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Embrace Geneva's Future: Baptism, Epiphany, Transfiguration, and Making Disciples

Updated: Jan 16

The Old Is Gone The New Has Come: a Reflection on Isaiah 43:1-7, Psalm 29, Acts 8:14-17 and Luke 3:15-17, 21-22


How often do you say, “I don’t do this or that? Or I don’t do my homework until the last minute? Or I don’t do technology volunteering for worship services?”

I’m grateful that Jesus didn’t say, “I don’t do baptism, epiphany, or transfiguration.” Baptism of the Lord matters. The baptism of Jesus urges each of us to consider who Jesus is, as well as his role in fulfilling God’s plan of salvation. It demonstrates his identity and his role as Savior. Epiphany of the Lord matters. It marks the inbreaking of God into human experience. It recognizes the arrival of God’s plan of salvation in the birth of Jesus. Transfiguration of the Lord matters. Jesus’ appearance changed and Peter, James, and John got a glimpse of his full heavenly glory.

Baptism, Epiphany, and Transfiguration shape your belief about Jesus Christ. Jesus is the Christ, the Son of the living God; the Savior. Baptism, Epiphany, and Transfiguration shape your belief about the church. You are a part of the body of Christ, the Church. You participate with God in God’s mission. Baptism, Epiphany, and Transfiguration shape your belief about the presence and power of God. You see the authority of Christ and the transformation you undergo as a follower of Jesus.

Through the baptism, epiphany, and transfiguration of Jesus, we are commissioned to introduce others to God’s love for them in Jesus Christ. This is the good news of the gospel, Jesus. Leonard Sweet, former Dean of the Theological School at Drew University, says:

One of our students received an appointment from a bishop, and the student did not feel the placement exactly suited his abilities. I overheard him complaining about it to another student, and then the other student said, “You know, you sound like my mother’s housekeeper who says, ‘I don’t do windows.’” That student continued, “You know, the world’s a better place because Michelangelo did not say, ‘I don’t do ceilings.’” Her comment stopped me dead in my tracks. I had to admit she was right. If you and I are going to be faithful to the ministry God is calling us to, then we had better understand that. I reflected on the attitudes of key people throughout the Scriptures and the history of the church. The world’s a better place because a German monk named Martin Luther did not say, “I don’t do doors.” The world’s a better place because an Oxford don named John Wesley didn’t say, “I don’t do preaching in fields.” The world’s a better place because Moses didn’t say, “I don’t do Pharaohs or mass migrations.” The world’s a better place because Rahab didn’t say, I don’t do spies.” The world’s a better place because Noah didn’t say, “I don’t do arks and animals.” The world’s a better place because Ruth didn’t say, “I don’t do mothers-in-law.” …. The world’s a better place because David didn’t say, “I don’t do giants.” The world’s a better place because Mary didn’t say, “I don’t do virgin births.” The world’s a better place because Paul didn’t say, “I don’t do correspondence.” The world’s a better place because Mary Magdalene didn’t say, “I don’t do feet.” The world’s a better place because Jesus didn’t say, “I don’t do crosses.” And the world will be a better place only if you and I don’t say, “I don’t do ...”[1]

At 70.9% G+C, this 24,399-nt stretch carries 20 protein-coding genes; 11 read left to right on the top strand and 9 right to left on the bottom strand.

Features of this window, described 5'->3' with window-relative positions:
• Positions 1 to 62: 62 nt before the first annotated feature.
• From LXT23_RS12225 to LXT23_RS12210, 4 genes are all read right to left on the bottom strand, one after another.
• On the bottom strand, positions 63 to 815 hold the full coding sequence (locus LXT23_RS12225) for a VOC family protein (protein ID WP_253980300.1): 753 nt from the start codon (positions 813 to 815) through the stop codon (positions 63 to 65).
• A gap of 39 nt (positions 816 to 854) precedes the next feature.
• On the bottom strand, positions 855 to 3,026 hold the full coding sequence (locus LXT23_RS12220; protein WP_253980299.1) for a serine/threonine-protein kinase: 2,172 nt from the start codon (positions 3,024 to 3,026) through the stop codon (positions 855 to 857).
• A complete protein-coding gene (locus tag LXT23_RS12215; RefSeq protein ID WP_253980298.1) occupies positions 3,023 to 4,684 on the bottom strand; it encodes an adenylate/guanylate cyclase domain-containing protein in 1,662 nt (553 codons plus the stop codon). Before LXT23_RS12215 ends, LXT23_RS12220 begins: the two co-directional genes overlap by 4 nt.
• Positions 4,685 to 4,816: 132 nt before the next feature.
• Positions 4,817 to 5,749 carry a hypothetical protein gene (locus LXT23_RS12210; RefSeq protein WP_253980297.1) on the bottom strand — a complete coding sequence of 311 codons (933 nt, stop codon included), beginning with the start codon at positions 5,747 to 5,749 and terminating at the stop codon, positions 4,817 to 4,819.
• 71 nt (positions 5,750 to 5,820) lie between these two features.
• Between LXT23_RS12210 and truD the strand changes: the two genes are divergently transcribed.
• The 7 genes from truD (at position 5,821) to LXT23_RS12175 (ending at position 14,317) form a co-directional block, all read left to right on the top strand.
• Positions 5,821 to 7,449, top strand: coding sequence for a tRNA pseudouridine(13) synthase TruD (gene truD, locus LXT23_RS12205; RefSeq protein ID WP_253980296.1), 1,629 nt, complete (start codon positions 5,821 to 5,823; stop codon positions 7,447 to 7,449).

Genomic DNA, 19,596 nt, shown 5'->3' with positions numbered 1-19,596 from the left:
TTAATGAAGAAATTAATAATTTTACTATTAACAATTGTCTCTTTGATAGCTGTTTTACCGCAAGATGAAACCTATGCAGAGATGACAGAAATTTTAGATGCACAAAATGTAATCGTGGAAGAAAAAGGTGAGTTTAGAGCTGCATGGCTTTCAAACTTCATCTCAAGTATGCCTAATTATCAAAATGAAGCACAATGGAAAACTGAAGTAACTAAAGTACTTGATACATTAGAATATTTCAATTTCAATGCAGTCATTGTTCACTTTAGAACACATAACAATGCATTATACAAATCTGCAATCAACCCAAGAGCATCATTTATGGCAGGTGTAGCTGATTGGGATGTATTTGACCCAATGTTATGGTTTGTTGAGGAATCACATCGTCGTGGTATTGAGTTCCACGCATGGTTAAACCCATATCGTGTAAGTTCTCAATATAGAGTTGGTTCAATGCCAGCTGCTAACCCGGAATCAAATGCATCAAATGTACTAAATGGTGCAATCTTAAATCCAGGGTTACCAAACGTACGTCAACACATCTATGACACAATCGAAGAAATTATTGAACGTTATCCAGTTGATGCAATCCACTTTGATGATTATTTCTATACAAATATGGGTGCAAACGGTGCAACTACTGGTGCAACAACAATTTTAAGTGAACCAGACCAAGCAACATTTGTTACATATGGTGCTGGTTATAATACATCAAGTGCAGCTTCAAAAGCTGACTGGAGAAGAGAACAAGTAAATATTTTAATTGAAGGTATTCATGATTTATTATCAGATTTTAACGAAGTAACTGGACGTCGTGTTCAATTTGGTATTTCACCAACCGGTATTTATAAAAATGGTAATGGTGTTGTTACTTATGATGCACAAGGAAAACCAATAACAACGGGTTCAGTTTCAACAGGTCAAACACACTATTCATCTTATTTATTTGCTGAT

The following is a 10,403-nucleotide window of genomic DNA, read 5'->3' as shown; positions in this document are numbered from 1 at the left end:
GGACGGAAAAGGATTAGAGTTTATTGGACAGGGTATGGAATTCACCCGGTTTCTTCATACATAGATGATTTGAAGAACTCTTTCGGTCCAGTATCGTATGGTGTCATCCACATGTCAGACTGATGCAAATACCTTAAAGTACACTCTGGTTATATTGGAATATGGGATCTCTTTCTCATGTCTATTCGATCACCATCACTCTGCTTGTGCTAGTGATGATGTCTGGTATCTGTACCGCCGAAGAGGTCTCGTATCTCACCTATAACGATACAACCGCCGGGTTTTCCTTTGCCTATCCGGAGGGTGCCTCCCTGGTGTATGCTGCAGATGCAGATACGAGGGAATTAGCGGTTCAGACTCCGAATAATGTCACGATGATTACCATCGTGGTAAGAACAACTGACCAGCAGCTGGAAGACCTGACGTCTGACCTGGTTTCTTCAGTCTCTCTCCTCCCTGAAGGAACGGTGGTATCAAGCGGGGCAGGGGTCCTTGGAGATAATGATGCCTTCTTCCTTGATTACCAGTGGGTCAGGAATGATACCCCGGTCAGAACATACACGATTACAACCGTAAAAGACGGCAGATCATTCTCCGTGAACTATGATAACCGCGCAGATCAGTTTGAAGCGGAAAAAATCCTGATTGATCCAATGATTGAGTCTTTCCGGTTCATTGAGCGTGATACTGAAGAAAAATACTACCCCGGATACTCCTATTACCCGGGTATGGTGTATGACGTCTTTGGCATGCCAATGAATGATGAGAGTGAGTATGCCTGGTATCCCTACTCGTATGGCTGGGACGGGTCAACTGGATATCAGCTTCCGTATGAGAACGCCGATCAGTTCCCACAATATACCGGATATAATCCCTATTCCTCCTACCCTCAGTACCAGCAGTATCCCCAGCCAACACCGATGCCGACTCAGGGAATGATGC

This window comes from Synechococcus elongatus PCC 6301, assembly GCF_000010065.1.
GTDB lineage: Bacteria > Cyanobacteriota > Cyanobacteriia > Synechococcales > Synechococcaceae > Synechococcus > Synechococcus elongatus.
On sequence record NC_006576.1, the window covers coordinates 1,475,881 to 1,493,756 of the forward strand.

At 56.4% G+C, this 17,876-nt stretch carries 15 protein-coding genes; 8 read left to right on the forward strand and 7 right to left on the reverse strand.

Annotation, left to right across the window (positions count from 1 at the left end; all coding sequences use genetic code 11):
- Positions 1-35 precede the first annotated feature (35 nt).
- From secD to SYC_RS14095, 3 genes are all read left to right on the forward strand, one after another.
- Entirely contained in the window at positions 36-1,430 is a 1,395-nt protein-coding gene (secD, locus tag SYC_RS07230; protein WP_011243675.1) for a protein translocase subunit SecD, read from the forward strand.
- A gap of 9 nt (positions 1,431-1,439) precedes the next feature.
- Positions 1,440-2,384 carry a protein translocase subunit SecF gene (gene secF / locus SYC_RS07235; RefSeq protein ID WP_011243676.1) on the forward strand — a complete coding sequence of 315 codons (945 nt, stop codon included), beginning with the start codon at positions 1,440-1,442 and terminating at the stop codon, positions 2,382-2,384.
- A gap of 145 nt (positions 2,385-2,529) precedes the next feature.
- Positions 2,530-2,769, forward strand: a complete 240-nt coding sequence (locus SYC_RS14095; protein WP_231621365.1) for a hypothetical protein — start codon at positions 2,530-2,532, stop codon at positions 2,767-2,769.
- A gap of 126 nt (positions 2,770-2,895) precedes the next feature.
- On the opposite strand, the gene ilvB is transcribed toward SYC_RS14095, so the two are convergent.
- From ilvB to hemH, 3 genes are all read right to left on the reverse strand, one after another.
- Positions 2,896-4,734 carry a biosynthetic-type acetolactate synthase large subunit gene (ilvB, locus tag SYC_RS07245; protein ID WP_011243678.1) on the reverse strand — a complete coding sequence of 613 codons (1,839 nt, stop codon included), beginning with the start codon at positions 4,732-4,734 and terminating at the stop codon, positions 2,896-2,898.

The world becomes a better place when Christians say, “I do serve. I do “Connect Groups.” I do the opportunity to be an elder or deacon. I do… loving God, loving others, and making disciples. I do include and welcome those who are different than me. You are loved by God. You are redeemed by God in and through Jesus Christ. You participate in God’s mission. The baptism of Jesus is your baptism. The epiphany of Jesus is your epiphany. The transfiguration of Jesus is your transfiguration. The “don’t” is gone, the “do” has come. That’s correct, the old is gone and the new has come.

[1]Leonard Sweet, United Theological Seminary, Dayton, Ohio. Leadership, vol. 15, no. 2.

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